I FELT great at that point. By 9 o’clock, I started feeling some inkling of pain. My teeth started chattering uncontrollably. Having decided to not be a “tough guy” and to follow directions and advice of those who had gone before me, I buzzed for meds. Fifteen minutes later, when the pain was actual pain and no one had shown up with any relief (or anything, for that matter) I buzzed again. “O, right! She’ll be right there!” Twenty minutes after that when I was in excruciating pain, I buzzed again and was pretty rude and nasty and pretty much experiencing pain worse than any I’d ever had before. The nurse came scurrying in, apologizing profusely, and administered dilaudid through the IV. While the pain melted away, I suddenly vomited the small amount of fruit they had given me once I was in my room. Thus began an 18-hour alleviate pain/empty stomach pattern until they figured out when to dose and what to use regarding the anti-nausea meds. Then it was much better.

My first round of PT was so painful. I was somehow able to get out of bed with my Thigh Of Fire and stand using the walker. I got about 20 feet from my room and said I was light-headed. Back to the room I went. Blood pressure 65/32 or something like that. And thus continued my PT pattern for the next 4 sessions before being discharged.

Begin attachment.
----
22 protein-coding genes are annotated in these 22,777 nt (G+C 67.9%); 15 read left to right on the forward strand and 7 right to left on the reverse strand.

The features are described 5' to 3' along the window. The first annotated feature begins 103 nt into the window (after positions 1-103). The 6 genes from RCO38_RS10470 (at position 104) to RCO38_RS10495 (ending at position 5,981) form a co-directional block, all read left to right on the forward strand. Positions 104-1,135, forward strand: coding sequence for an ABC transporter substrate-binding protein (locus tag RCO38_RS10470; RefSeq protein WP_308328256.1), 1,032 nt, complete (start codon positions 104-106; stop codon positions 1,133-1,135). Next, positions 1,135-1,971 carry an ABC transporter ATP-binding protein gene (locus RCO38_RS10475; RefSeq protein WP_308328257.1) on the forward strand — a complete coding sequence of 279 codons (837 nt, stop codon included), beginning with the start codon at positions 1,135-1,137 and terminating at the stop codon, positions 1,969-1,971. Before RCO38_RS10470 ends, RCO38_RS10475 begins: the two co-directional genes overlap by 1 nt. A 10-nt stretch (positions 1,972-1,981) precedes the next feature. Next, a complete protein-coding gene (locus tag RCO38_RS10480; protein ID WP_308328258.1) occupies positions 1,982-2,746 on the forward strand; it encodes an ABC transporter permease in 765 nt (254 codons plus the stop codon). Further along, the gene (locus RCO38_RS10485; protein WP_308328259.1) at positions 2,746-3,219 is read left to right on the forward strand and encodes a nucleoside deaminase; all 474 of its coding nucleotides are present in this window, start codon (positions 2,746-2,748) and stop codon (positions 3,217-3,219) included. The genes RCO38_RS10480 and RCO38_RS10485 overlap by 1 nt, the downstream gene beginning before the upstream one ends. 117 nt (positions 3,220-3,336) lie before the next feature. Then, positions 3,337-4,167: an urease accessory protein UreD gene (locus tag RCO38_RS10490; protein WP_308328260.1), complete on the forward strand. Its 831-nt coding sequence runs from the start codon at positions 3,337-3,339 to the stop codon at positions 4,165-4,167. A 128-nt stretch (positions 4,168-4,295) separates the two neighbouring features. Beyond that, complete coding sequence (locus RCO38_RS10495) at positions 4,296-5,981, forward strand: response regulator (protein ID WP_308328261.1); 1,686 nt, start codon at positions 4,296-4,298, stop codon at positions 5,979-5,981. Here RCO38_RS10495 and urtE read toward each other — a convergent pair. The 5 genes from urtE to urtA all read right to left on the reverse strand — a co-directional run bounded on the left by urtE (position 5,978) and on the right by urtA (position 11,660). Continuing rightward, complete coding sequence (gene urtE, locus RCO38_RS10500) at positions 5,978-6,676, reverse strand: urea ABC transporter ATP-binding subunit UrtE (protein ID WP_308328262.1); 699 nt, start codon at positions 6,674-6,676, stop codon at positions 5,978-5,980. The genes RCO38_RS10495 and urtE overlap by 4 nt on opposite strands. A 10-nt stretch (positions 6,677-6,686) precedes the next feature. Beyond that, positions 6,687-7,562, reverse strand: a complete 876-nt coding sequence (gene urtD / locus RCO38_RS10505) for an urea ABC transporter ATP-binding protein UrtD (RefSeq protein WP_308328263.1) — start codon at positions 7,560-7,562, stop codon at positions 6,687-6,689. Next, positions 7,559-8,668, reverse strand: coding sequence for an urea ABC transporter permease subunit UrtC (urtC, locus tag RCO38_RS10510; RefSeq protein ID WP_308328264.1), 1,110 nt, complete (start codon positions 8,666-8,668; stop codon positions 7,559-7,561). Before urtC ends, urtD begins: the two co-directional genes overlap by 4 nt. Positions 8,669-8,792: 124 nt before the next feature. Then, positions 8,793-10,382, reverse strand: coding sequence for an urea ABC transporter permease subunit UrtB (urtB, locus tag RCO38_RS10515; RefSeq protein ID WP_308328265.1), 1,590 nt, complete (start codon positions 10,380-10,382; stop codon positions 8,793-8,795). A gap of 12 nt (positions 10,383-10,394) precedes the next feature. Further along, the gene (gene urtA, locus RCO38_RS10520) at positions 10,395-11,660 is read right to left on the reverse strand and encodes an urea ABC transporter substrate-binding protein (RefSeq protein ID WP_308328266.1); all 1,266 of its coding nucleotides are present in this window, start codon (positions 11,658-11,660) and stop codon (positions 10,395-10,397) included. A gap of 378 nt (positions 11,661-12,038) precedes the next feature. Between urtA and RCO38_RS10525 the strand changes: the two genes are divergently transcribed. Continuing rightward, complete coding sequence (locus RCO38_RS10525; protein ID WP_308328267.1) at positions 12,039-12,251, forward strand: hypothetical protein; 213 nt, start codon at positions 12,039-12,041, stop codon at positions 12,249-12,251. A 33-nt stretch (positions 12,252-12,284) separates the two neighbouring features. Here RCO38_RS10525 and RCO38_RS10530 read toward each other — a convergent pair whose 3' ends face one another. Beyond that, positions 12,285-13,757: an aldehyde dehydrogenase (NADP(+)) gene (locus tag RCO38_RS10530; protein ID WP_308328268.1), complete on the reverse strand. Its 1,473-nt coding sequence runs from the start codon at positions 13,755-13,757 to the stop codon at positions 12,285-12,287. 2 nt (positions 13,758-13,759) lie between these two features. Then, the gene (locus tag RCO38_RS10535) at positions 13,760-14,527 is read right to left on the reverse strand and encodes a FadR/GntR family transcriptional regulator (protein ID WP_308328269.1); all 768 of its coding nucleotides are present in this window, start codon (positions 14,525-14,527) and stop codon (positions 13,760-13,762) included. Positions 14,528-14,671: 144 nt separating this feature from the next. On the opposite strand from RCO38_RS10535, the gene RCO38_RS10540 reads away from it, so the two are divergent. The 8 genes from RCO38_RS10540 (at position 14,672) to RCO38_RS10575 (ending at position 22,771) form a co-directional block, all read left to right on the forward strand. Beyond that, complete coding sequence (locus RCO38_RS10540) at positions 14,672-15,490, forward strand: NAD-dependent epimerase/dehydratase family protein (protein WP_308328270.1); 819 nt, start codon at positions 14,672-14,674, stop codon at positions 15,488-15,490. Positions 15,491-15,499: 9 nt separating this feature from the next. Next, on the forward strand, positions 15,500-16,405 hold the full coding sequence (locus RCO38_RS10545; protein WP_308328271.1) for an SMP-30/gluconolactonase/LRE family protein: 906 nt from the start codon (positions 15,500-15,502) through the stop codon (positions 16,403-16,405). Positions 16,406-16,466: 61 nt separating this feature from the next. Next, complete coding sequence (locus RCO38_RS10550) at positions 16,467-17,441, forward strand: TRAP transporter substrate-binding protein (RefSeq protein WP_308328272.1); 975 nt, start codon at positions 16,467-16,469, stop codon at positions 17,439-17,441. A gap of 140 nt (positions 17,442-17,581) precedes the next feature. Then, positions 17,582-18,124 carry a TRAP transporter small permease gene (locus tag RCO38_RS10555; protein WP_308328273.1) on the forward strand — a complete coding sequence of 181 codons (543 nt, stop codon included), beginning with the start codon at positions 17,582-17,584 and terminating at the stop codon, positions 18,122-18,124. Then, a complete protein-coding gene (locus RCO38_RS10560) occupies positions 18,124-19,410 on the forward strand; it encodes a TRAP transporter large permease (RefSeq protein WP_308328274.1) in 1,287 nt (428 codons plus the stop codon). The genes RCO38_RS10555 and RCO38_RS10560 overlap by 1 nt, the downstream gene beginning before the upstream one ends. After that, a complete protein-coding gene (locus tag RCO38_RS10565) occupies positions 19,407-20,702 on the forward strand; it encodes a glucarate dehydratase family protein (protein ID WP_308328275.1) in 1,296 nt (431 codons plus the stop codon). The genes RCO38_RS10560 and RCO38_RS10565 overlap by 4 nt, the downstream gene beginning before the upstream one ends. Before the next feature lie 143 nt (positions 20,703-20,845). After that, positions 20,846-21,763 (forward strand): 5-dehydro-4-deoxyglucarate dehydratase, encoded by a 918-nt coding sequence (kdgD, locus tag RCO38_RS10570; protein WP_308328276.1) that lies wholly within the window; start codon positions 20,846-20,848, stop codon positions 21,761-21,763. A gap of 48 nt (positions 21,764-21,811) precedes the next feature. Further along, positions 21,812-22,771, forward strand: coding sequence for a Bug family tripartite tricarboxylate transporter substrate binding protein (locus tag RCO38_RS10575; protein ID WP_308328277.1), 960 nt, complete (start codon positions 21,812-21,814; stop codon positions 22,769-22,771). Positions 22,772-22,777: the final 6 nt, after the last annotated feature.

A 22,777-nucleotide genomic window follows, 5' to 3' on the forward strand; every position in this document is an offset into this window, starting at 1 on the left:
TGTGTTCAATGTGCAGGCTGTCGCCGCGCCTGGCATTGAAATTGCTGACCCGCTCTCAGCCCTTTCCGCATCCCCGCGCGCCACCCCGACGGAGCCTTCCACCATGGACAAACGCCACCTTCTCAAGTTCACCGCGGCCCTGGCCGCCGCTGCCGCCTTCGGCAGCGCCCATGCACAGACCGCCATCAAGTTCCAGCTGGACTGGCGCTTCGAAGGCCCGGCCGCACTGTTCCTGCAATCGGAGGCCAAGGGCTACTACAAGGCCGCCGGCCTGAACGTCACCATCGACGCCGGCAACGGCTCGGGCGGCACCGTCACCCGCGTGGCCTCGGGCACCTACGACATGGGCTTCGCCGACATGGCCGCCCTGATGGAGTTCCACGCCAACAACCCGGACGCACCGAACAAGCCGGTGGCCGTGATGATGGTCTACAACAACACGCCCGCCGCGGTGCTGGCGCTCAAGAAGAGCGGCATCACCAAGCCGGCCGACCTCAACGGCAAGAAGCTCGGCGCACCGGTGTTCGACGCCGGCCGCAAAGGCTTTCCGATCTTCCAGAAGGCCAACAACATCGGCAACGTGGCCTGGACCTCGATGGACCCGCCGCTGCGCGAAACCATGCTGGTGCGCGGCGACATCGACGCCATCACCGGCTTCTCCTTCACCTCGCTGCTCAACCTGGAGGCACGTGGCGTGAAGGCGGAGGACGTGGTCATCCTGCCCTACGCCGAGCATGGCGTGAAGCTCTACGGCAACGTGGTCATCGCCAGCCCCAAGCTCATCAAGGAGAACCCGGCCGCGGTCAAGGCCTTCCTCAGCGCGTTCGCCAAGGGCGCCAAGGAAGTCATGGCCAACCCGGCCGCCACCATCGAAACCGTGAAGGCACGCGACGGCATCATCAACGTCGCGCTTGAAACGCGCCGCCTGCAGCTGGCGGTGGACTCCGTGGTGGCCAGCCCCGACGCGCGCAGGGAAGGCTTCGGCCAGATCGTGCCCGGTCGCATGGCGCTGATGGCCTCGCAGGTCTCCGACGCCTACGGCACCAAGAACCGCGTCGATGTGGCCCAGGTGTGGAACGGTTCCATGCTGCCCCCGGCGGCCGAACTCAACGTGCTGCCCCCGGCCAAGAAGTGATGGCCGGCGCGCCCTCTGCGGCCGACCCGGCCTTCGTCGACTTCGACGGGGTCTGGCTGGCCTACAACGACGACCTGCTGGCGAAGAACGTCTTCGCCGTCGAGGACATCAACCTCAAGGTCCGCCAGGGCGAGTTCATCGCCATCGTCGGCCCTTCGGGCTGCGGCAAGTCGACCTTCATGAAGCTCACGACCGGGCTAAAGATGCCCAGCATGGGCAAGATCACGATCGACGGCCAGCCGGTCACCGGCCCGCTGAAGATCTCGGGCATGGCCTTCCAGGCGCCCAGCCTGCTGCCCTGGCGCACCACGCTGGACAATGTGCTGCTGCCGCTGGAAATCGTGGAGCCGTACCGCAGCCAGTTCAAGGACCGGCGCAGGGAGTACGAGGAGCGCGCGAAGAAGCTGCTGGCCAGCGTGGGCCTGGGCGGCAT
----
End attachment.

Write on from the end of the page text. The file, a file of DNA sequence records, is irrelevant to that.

Last night as I was feeling frustrated I decided to see what … (Click Here to View Full Post and Comments)

The hip bone’s connected to the……..jaw bone???

I remember when I was speaking with Dr. Tim prior to the surgery.  He mentioned matter-of-factly that from now on whenever I go to the dentist I would need to take antibiotics one hour prior to the appointment. “Really?” I said, “For the rest of my life?”.   “Yep!”, he said.  “What about cleanings?”  “Even Cleanings.”  So today, I had a cleaning appointment clear on the other side of town and guess what I forgot?  I COMPLETELY forgot about the antibiotics.    But this dentist remembered me from my last visit.  I had been there just prior to the surgery to get a confirmation that I had no infections in any teeth – a requirement for hip surgery.  When I got there today, the first question they asked when I sat in the chair was, “Have you taken your antibiotics?”.  So I have to try again next week.  And you can bet that I won’t forget the antibiotics.  Who’d a thunk the hip bone was connected to the jaw bone?… (Click Here to View Full Post and Comments)